She was slowly but surely turning into a bridezilla, and unfortunately, I had to bear the grunt of it since I was her maid of honor.
From the corner of my eye, I saw Ethan’s attention was focused on me and his eyebrows furrowed together in confusion. I can only imagine how this one-sided conversation sounded. I quickly mouthed, “I’m sorry.” He lazily shrugged, as he continued to wait for me to get off the phone.
“I can’t just breath!” Megan snapped. “God – why did I decide to invite this many people to my wedding. Eric and I should have just eloped.”
“I hate to be the one to say I told you so...”
“You are sooo not helping.” I could almost see her rolling her eyes.
“Look Meg – I have to go, but I’ll stop by tomorrow and we’ll figure everything out. Just breath.” I reassured her. Ethan had lifted his sunglasses, and his piercing gaze was now resting on me.
“But –” Megan began protesting before I interrupted. “Gotta go. Love you. Byee!”
“Secret boyfriend?” Ethan teased, a smile dancing on his lips.
“Ha-ha. Very funny.” I rolled my eyes, shoving my phone in the side pocket of my yoga pants. “So, about the HR thing?”
“Don’t worry about it.” He said casually, ignoring the questioning look on my face. “I’ll talk to Terry and sort it out.”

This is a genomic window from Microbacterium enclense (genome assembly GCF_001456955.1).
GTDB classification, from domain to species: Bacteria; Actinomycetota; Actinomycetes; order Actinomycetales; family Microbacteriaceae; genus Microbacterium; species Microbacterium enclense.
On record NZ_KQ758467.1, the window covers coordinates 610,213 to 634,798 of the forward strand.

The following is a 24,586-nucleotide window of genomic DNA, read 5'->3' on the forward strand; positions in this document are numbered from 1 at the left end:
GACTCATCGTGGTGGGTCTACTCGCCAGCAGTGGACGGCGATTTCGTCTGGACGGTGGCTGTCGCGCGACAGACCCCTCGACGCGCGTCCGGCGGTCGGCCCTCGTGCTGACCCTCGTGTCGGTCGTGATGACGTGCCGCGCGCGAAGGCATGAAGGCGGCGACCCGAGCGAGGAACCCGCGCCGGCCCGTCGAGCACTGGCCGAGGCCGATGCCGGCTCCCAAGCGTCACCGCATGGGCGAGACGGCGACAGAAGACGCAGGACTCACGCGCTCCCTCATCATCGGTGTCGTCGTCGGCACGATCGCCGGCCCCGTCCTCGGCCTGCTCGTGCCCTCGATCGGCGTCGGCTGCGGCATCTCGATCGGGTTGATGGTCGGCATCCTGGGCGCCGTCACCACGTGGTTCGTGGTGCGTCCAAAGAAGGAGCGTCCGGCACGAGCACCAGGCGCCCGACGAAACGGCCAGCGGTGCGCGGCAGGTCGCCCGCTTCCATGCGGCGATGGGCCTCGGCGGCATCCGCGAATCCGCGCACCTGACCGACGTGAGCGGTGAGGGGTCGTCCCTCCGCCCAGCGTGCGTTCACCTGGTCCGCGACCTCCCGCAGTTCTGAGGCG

I continued to eye him suspiciously, before finally nodding. “Well, I should probably get going.” I lamely replied, shifting my weight from one foot to the other.
“You’re not joining us?” A flash of disappointment crossed his face before he quickly masked it.
“I have other plans today.” I shrugged, a smile tugging on my lips. “Next time.”
He nodded apprehensively as if weighing whether he believed me or not. “I’ll see you around, McKenzie.” His lips curved to one corner as he brushed past me, his shoulder purposely bumping into mine.
While I’m certainly not one to ever turn down free brunch and Mimosas, I did promise an old college professor I’d have lunch with him.
Professor Navid was my old advanced accounting professor back in the day. While I typically was not one to kiss up to my professors and keep in touch with them outside of school, Professor Navid quickly became a mentor.
Shortly after I graduated, he retired from Loyola and went on to work for the IRS. We typically had lunch once or twice a year to catch up, and this happened to be one of those times.
“McKenzie.” Professor Navid looked up from his phone when I approached the table. He was well into his fifties, with a full head of black hair and only a few wrinkles visible. His dark brown eyes were friendly and welcoming – just as they had been when I first sat in the front row of his lecture terrified I was going to flunk out. He had a sandy complexion, smooth and tawny which was accentuated by the bright sultry sunlight seeping through the window.